Brain-controlled helicopter takes mental concentration to new heights

Story highlights

  • The Orbit uses electrical brainwave signals to issue flight commands
  • San Francisco-based makers Puzzlebox say the toy enhances ability to concentrate
  • To encourage future adaptations, all software and schematics for the Orbit are open source

A toy helicopter controlled by nothing but brainwaves could be available to the public just in time to hover under this year's Christmas tree.

Currently touted on crowd-funding website Kickstarter -- where it has already exceeded its pledge goal twice over -- the Orbit comes equipped with an electroencephalography (EEG) headset, capable of reading electrical activity along the scalp.

"As you focus your mind on something -- whether it be a math equation or the lyrics of a song -- your brain produces electric signals," explains Steve Castellotti, CEO and co-founder of Puzzlebox, the San Francisco-based company behind the project.

"The headset monitors those signals and converts them into flight commands," he says.

There are future plans to enable multi-directional control, but in its present incarnation signals sent from the brain can only be used to lift the helicopter off the ground.

Steve Castellotti, Puzzlebox CEO

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"When you concentrate, up it goes; when you mentally relax, it comes back down again," explains Castellotti.

Aside from its obvious entertainment value, Puzzlebox are pitching the Orbit as an educational toy that will help improve concentration and relaxation skills.

According to Castellotti, the art of keeping mentally focused is inherently difficult to master.

"If you're learning how to ride a bike, there's a very obvious, physical indication when you improve -- you stop falling off," says the 34-year-old computer science graduate. "It's much harder to know when you're concentrating properly and, to a lesser extent, relaxing, because there is little scope for accurate, real-time feedback."

Castellotti believes that by providing powerful visual reinforcement in the shape of his telekinesis-powered floating sphere, users will become better able to channel their attentions in other tasks.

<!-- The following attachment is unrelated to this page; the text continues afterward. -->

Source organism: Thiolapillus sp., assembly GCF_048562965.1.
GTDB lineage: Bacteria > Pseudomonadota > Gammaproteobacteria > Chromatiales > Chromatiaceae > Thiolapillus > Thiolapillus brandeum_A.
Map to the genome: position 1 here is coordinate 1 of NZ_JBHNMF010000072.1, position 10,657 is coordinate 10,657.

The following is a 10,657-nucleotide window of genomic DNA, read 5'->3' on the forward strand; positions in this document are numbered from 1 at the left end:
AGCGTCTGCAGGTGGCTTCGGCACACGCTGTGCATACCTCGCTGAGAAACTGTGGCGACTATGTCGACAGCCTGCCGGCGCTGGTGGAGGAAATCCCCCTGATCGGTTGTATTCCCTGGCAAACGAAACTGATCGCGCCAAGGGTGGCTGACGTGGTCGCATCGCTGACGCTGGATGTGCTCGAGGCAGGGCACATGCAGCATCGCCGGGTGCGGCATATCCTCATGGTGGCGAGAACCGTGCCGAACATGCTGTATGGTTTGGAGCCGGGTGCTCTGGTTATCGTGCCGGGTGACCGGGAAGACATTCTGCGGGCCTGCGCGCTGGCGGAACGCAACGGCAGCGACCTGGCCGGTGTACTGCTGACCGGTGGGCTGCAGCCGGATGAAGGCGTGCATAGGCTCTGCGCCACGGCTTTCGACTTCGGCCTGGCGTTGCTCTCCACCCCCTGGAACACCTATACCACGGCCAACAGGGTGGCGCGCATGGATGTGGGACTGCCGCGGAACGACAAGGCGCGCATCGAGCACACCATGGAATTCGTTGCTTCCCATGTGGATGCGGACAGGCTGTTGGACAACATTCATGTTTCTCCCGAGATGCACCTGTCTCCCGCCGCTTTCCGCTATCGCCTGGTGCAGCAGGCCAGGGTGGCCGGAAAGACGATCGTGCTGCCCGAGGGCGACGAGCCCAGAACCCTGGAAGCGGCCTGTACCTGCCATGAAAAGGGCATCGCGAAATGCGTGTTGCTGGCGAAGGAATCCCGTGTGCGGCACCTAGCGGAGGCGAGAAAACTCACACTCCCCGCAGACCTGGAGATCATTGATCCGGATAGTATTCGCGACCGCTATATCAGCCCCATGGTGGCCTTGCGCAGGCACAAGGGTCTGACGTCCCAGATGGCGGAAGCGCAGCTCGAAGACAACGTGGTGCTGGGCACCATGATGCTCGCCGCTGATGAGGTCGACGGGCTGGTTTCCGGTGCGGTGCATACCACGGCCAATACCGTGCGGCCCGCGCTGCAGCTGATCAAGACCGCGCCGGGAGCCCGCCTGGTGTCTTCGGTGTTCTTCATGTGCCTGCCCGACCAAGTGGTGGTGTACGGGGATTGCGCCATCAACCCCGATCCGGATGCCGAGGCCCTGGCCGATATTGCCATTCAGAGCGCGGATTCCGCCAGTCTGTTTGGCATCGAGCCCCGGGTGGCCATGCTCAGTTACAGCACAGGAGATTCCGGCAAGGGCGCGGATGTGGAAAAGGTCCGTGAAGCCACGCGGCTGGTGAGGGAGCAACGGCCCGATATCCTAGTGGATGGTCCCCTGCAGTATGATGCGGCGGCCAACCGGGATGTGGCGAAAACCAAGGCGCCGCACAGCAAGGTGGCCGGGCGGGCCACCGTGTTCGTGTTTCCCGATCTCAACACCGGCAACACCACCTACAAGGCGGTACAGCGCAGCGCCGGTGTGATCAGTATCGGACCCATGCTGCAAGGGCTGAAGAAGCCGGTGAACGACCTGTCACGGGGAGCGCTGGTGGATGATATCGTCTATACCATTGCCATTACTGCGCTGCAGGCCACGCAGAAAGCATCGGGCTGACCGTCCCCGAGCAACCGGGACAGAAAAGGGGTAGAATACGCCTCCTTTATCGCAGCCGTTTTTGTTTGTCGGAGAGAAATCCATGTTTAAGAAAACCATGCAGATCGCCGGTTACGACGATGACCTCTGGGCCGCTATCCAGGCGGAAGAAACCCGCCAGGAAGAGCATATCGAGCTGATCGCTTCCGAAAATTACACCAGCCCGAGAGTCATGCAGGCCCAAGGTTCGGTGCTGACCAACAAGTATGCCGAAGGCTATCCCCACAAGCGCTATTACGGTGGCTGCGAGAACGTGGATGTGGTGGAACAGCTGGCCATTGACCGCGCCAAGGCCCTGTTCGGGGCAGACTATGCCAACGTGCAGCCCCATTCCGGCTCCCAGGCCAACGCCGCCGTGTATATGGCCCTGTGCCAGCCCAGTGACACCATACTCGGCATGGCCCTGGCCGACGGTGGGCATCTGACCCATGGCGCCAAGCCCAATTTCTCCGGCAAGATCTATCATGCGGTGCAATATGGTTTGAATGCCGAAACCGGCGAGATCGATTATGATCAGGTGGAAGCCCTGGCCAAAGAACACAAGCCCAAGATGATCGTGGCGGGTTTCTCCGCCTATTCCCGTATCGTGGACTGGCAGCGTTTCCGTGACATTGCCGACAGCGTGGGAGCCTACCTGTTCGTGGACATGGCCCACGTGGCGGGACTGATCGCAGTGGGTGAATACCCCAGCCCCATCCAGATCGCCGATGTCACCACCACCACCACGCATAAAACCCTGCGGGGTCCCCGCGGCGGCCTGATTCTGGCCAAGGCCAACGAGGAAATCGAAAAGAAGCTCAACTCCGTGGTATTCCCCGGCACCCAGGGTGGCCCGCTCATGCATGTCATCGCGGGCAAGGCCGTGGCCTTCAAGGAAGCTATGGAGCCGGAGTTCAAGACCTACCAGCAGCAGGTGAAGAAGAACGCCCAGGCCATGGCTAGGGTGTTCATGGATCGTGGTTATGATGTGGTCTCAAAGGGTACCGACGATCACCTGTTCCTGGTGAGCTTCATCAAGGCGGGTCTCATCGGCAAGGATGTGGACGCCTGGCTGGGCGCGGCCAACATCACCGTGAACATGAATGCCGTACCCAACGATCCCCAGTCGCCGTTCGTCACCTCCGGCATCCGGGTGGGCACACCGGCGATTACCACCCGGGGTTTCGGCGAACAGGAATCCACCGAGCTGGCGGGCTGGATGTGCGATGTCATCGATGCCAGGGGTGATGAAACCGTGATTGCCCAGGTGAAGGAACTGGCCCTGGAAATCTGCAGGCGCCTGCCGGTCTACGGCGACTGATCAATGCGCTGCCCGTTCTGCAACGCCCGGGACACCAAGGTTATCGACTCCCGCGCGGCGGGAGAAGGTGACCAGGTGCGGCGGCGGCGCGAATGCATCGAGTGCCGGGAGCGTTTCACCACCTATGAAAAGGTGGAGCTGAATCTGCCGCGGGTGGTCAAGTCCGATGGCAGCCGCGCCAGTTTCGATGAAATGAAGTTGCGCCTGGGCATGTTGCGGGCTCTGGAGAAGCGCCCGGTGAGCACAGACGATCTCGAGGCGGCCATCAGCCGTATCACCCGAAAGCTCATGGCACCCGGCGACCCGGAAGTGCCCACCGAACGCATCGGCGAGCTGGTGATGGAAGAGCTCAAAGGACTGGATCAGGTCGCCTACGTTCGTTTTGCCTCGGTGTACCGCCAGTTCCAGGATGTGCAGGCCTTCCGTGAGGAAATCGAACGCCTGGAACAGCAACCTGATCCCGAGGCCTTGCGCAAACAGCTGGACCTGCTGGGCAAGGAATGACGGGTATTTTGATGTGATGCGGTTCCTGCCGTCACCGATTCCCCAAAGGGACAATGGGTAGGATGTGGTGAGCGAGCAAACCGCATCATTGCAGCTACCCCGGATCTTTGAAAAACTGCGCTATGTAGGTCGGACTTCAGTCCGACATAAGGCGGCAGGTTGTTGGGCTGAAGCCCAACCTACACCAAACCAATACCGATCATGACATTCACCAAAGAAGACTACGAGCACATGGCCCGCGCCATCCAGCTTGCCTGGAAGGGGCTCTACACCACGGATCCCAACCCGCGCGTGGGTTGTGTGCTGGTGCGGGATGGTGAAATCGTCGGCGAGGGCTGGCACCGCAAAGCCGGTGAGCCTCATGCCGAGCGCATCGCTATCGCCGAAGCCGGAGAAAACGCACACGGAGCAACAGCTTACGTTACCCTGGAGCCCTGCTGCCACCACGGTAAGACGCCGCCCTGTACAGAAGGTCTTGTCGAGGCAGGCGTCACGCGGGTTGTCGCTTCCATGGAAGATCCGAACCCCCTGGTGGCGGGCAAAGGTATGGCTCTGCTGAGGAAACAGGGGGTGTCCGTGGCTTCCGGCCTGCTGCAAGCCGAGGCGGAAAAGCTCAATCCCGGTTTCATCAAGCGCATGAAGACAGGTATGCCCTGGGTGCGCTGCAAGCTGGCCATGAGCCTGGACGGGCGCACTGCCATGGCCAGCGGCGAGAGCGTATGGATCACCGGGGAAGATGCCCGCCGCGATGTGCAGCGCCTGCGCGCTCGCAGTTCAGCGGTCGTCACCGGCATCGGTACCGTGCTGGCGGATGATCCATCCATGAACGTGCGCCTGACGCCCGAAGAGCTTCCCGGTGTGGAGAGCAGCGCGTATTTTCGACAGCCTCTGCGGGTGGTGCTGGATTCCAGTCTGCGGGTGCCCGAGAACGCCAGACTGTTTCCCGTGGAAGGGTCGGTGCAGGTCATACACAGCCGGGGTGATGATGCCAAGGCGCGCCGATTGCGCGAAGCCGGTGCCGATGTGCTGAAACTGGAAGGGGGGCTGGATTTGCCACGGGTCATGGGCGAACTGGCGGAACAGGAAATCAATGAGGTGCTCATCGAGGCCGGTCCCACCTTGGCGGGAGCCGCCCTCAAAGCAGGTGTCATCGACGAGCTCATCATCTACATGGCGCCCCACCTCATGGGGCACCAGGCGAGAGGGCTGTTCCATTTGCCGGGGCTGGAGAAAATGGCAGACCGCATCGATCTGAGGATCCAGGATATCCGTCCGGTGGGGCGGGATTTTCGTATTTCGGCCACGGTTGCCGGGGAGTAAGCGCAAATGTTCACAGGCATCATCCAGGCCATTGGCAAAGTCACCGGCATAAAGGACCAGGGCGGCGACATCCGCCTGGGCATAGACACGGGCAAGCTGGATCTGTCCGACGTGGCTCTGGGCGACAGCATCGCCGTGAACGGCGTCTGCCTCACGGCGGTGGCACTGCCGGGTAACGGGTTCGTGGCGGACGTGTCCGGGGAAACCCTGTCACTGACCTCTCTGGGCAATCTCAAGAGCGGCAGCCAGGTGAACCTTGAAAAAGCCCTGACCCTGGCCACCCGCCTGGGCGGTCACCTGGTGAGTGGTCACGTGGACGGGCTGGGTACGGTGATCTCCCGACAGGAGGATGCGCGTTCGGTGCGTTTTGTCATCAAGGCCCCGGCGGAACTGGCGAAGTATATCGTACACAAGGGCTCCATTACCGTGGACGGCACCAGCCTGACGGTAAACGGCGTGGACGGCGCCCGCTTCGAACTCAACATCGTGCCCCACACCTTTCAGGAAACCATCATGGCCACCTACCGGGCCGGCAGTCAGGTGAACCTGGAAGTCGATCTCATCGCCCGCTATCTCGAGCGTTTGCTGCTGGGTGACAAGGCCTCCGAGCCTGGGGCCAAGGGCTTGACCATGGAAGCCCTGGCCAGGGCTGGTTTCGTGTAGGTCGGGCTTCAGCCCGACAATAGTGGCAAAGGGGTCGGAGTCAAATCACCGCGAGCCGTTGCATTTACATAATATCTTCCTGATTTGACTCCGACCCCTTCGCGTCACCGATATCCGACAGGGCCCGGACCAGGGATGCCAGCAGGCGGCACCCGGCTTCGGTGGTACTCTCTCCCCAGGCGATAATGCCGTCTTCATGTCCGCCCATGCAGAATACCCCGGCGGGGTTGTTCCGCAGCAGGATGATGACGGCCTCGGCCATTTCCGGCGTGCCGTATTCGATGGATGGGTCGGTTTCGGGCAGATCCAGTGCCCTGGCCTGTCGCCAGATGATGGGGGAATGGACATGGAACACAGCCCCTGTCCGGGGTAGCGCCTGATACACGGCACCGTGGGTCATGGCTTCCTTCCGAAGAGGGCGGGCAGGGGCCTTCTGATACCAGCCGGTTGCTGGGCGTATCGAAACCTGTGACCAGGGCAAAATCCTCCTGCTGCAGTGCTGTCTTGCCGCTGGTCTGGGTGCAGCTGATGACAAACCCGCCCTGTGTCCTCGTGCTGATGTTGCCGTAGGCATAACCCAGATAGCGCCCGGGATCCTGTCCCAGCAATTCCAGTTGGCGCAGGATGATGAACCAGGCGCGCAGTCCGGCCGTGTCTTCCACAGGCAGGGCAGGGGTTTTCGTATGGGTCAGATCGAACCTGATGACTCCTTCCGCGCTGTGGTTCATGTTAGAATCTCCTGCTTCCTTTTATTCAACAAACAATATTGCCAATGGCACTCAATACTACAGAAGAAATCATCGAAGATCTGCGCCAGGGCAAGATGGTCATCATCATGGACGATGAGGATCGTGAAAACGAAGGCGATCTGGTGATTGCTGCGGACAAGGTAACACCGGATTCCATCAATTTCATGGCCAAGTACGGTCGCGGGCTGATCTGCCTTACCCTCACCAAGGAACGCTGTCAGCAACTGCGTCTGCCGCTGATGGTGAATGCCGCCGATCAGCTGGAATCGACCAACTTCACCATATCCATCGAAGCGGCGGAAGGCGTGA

When it goes into mass production at the end of this month, the Orbit will be available in two models. The first is designed to be used with mobile devices such as tablets and smartphones, which connect via Bluetooth to the accompanying EEG headset, and communicate with sensors on board the helicopter.

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The second model, available later in the year, comes with a Puzzlebox Pyramid. The Pyramid acts as a home base and remote control unit for the Orbit and features a custom-designed, reprogrammable micro-controller.

Infrared LEDs lining the rim of the Pyramid send signals to the helicopter. These can also be reprogrammed to control other infrared gadgets.

"So instead of controlling the helicopter, you could modify the programming of the Pyramid to turn the volume up or down on your television," Castellotti says.

The idea behind the Pyramid is to encourage users to make the transition from a simple consumer to an active participant in the products they buy.

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"We want to stimulate curiosity about how it all works, and actively invite anyone who buys the Orbit to take it apart, modify it and reprogram it as they see fit," he says.

As such, Puzzlebox will also freely distribute all material in relation to the project, from the source code to the hardware schematics to how-to guides for dismantling and reassembling the whole thing.

"Sure, it's a fun toy first and foremost, but once the initial novelty wears off it doesn't have to end up at the bottom of the toy box ... it's yours to reinvent," he says.

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